Luisa Sanfelice, a heroine for the case


Who was Luisa Sanfelice and what role he had, really, in the facts of the Neapolitan Republic? Had it not been for the pen of Alexandre Dumas and for the praise of her Eleonora Pimentel Fonseca wrote in the pages of Monitors, probably would not be here to remember it as one of the characters “symbol” of the events of 1799 and favorite subject as well as dozens and dozens of books, “piece” plays and television dramas.

Let’s be clear: for many, the daughter of Don Pedro de Molino was actually one of the martyrs of the Neapolitan Republic of 1799. For others, however, paid dearly for having limited simply to reveal to his mistress of the time, a Republican, a pro-Bourbon conspiracy of which he was coming, casually aware of. A tip reckless and clumsy but, after the Restoration, he took her straight straight to the gallows.

In short, who was Luisa Sanfelice: only a naive or a courageous heroine? The debate is still open. And after so much time, does not cease to divide the audience of fans. But why talk about it now? Simple: because 250 years ago, on February 28 of 1764, this good-looking woman who managed to break so many hearts in the salons of the ancient capital of the Kingdom of the Two Sicilies, was born at Naples (but there are those who want it born in Laureana Cilento, in the province of Salerno), with the name of Maria Luisa Fortunata de Molina.

The daughter of a Bourbon general of Spanish origin, don Pedro de Molino and Camilla Salinero, he acquired the surname “Sanfelice” at age 17, upon her marriage to her cousin Andrea Sanfelice noble Duchi of Laurino (Agropoli). The relationship between the two was at once restless and dissipated, also because of the financial troubles that had come to be the family of Andrea. The fact is, even on the decision of the mother of Louise, the Court decided to intervene, separating at the moment the couple – who in the meantime had three children. This, however, did nothing to keep them away for a long time, so that, during a “fujtina” , Louise and Andrea found themselves in Salerno where the woman became pregnant again.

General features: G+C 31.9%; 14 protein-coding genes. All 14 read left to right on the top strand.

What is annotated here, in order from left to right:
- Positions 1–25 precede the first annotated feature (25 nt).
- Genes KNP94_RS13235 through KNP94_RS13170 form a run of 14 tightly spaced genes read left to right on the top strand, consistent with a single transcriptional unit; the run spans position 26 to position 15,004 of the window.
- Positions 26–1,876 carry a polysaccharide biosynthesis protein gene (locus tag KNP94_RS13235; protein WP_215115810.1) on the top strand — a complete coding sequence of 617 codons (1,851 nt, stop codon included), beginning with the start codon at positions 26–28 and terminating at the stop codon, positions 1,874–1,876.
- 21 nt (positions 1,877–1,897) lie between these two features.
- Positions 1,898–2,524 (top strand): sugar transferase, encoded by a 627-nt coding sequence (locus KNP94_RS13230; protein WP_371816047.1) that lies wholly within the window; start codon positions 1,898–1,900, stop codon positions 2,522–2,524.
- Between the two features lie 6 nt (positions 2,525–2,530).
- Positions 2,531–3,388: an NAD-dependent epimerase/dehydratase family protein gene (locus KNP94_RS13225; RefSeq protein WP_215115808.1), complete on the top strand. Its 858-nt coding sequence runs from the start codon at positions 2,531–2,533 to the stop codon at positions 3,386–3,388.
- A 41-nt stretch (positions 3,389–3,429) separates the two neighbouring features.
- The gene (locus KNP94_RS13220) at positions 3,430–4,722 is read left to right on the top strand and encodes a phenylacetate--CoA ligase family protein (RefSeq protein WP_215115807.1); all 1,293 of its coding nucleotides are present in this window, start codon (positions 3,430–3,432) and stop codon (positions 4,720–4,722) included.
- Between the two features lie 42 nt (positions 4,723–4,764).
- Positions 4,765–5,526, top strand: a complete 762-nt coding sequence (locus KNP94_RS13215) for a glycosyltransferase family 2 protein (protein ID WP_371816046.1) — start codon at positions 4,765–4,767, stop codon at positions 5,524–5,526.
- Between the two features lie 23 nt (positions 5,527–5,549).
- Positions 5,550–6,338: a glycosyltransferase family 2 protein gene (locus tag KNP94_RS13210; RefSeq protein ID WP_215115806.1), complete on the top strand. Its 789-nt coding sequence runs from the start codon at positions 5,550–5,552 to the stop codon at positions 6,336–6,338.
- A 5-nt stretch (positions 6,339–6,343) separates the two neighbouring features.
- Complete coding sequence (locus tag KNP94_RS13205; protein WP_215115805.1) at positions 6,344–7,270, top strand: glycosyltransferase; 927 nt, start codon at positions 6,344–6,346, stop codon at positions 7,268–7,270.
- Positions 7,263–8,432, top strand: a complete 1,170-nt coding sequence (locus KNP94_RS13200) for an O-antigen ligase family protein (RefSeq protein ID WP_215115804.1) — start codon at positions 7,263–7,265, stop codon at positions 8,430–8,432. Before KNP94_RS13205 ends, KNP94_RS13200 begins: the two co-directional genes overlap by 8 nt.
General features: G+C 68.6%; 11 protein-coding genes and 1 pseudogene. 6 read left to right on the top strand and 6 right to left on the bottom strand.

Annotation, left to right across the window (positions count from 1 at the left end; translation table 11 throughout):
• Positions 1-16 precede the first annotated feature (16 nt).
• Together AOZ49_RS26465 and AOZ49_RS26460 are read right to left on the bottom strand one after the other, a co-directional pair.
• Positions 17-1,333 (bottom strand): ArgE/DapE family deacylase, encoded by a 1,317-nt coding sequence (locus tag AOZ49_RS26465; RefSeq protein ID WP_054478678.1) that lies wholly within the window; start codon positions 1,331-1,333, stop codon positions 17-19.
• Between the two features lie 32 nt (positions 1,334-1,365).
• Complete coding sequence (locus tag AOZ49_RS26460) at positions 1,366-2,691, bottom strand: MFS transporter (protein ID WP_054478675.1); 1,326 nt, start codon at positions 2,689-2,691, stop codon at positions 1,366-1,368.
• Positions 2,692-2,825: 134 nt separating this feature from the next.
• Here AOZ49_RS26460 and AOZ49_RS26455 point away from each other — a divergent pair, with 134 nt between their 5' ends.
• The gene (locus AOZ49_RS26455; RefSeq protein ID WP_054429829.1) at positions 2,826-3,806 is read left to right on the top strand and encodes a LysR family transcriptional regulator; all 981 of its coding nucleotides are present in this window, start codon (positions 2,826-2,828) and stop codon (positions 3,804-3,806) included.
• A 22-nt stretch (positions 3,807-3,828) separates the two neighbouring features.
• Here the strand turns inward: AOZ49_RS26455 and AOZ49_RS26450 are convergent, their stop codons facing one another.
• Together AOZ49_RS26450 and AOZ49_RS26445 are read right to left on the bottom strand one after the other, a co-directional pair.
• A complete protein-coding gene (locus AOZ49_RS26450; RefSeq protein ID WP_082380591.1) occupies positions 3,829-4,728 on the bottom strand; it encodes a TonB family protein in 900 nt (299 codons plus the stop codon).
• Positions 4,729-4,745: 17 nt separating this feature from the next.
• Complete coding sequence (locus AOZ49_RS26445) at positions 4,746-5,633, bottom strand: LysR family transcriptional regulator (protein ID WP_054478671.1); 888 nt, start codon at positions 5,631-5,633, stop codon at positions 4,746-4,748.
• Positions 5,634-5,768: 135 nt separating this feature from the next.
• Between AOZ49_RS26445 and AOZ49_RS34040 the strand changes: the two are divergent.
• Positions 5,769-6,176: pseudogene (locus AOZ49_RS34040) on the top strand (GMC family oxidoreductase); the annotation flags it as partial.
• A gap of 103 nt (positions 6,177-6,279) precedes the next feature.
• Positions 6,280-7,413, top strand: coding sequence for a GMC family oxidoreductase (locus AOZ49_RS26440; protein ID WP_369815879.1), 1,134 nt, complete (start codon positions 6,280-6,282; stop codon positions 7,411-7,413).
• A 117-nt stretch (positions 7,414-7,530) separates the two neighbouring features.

As punishment, then, Sanfelice was locked up in the conservatory of Montecorvino Rovella, but even this served to appease the passion since, shortly thereafter, the two found themselves together again, this time in Naples, in the family home of the Palace Mastelloni to Largo Carità.


The advent of the wave and the arrival of the French Jacobin the slopes of Vesuvius sanctioned in some way, the end of the turbulent love story of Louise and Andrea, changing the life of the girl who probably, in those months, he began to attend with increasing insistence lounges (and alcoves) of the capital. With the establishment of the Neapolitan Republic of 1799 and the exile of the Bourbon court in Palermo, the city began a period of the Gulf of intrigue, conflict and violence. On the one hand there were the attempts of the legitimate rulers to return to the lost throne, on the other those of the Government of the Republic of preventing all forms of restoration of the monarchy.

The fact is the Bourbons tried to regain power by organizing a conspiracy with the financial support of a wealthy banking family of Swiss origin: the Baccher. Among them was Gerardo Baccher, royal army officer. Madly in love with Luisa, in an attempt to protect the girl from the results of the conspiracy (the day after the British ships would have shelled the city), Gerardo thought it well to deliver a safe passage with Bourbon lily to show off in case of danger. Never gesture was more risky to her!